We are now in the middle of Open Access Week – a good time to reflect on how widely we share that which we publish.
The University of Auckland held an event where we got to hear from Helen Ross, Jean Rockel, Felicity Goodyear-Smith and Chris Paton about their experiences in Open Access publishing.
The highlight for me was to hear from Chris Paton. He described his experience with the Journal of Medical Internet Research and the Journal of Health Informatics in Developing Countries. I had head of Chris, but had never heard what he was doing in the publishing side. As far as I understood, the articles are not only open access, but authors are not charged for publication. Yes, a labour of love. So I had to take a second look, and this caught my eye…
A new feature on the JMIR website, open peer review articles, allows JMIR users to sign themselves up as peer reviewers for specific articles currently considered by the Journal (in addition to author- and editor-selected reviewers). [From JMIR site]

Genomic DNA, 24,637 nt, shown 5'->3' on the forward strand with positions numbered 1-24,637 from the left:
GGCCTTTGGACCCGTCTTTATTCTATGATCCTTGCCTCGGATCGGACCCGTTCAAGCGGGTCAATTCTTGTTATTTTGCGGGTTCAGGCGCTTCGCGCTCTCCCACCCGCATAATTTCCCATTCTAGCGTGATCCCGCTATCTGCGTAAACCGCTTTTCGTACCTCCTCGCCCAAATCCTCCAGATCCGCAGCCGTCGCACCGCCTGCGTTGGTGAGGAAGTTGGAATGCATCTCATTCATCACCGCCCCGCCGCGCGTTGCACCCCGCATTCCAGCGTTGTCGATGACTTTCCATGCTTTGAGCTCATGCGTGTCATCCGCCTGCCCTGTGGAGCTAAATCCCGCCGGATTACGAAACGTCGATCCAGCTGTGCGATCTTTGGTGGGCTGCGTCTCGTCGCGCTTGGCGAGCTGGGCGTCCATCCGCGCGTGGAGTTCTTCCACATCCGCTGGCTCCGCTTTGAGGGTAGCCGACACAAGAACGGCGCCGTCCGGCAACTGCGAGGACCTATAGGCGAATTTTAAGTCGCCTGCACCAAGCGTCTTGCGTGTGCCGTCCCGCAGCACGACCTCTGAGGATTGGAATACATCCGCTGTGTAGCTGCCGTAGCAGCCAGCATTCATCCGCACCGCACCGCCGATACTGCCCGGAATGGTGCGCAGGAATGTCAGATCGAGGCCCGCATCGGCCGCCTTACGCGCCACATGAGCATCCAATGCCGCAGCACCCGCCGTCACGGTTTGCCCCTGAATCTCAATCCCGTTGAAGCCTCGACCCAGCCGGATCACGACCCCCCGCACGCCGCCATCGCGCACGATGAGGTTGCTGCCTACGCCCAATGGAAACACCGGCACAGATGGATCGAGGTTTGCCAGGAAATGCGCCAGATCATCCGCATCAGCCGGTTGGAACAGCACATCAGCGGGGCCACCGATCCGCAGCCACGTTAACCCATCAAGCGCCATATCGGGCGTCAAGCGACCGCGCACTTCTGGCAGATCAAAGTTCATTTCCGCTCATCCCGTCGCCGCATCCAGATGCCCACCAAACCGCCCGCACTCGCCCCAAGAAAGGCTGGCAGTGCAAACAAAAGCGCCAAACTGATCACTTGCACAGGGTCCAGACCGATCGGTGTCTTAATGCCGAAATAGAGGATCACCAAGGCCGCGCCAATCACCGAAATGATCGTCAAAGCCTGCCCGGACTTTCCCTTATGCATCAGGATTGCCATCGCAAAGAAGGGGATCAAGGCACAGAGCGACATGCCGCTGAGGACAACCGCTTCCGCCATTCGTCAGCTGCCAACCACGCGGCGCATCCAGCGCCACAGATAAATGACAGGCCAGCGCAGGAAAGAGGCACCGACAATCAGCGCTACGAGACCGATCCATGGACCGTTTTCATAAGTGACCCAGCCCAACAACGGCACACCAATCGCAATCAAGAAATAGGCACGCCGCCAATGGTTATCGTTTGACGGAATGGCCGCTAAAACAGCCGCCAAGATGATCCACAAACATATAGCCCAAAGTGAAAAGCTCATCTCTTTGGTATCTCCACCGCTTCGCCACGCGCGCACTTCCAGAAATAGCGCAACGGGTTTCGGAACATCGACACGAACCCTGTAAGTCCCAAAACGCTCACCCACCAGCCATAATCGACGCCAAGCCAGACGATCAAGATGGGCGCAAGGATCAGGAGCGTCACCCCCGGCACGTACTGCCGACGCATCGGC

All I can say is yay! I really like that *anyone* can sign up to review an article. I only wish this was a bit more widespread.
A second OAW yay goes to the Royal Society who just announced that their journal archive will be made free to access. From their site:
From October 2011, our world-famous journal archive – comprising more than 69,000 articles – will be opened up and all articles more than 70 years old will be made permanently free to access.
Why Open Access?
Well, I think the reasons are rather well described in this video: